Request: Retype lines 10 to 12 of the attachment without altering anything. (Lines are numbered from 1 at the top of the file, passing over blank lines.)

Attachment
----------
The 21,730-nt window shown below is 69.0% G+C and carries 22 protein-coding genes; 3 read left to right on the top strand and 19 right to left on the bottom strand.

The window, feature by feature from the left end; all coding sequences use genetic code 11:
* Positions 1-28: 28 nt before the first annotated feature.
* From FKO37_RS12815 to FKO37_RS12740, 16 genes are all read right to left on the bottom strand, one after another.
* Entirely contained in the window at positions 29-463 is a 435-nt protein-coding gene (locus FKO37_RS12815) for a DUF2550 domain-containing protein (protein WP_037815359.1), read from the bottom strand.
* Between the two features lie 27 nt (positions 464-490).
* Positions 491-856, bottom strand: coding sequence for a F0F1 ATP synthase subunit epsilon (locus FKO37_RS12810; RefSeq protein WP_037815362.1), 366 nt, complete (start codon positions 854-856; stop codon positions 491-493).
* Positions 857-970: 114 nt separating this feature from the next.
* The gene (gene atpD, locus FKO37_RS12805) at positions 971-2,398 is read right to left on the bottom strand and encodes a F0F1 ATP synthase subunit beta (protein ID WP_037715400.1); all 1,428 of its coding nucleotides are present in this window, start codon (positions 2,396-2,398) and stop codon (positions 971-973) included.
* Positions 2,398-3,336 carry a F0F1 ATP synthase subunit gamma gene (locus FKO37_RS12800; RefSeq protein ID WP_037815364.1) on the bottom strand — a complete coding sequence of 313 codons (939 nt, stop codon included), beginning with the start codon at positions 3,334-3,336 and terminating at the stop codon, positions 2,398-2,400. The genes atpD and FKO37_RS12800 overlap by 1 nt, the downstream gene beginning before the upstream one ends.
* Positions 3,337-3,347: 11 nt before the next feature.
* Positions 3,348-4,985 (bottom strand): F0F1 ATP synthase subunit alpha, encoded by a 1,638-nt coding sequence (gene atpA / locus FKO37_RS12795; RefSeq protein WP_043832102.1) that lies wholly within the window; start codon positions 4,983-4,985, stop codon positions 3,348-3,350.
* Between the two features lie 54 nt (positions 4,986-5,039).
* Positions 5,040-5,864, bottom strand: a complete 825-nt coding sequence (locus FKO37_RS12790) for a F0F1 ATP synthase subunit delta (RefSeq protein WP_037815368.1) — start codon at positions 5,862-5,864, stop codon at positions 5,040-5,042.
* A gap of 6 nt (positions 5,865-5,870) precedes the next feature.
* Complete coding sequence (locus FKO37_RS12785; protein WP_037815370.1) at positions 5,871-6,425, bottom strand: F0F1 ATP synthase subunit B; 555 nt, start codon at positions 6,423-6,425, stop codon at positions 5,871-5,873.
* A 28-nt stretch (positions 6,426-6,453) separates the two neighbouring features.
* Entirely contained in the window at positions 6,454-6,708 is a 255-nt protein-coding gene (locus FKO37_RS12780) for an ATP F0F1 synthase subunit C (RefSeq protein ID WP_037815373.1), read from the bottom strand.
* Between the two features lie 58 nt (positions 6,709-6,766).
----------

* Positions 2,398-3,336 carry a F0F1 ATP synthase subunit gamma gene (locus FKO37_RS12800; RefSeq protein ID WP_037815364.1) on the bottom strand — a complete coding sequence of 313 codons (939 nt, stop codon included), beginning with the start codon at positions 3,334-3,336 and terminating at the stop codon, positions 2,398-2,400. The genes atpD and FKO37_RS12800 overlap by 1 nt, the downstream gene beginning before the upstream one ends.
* Positions 3,337-3,347: 11 nt before the next feature.
* Positions 3,348-4,985 (bottom strand): F0F1 ATP synthase subunit alpha, encoded by a 1,638-nt coding sequence (gene atpA / locus FKO37_RS12795; RefSeq protein WP_043832102.1) that lies wholly within the window; start codon positions 4,983-4,985, stop codon positions 3,348-3,350.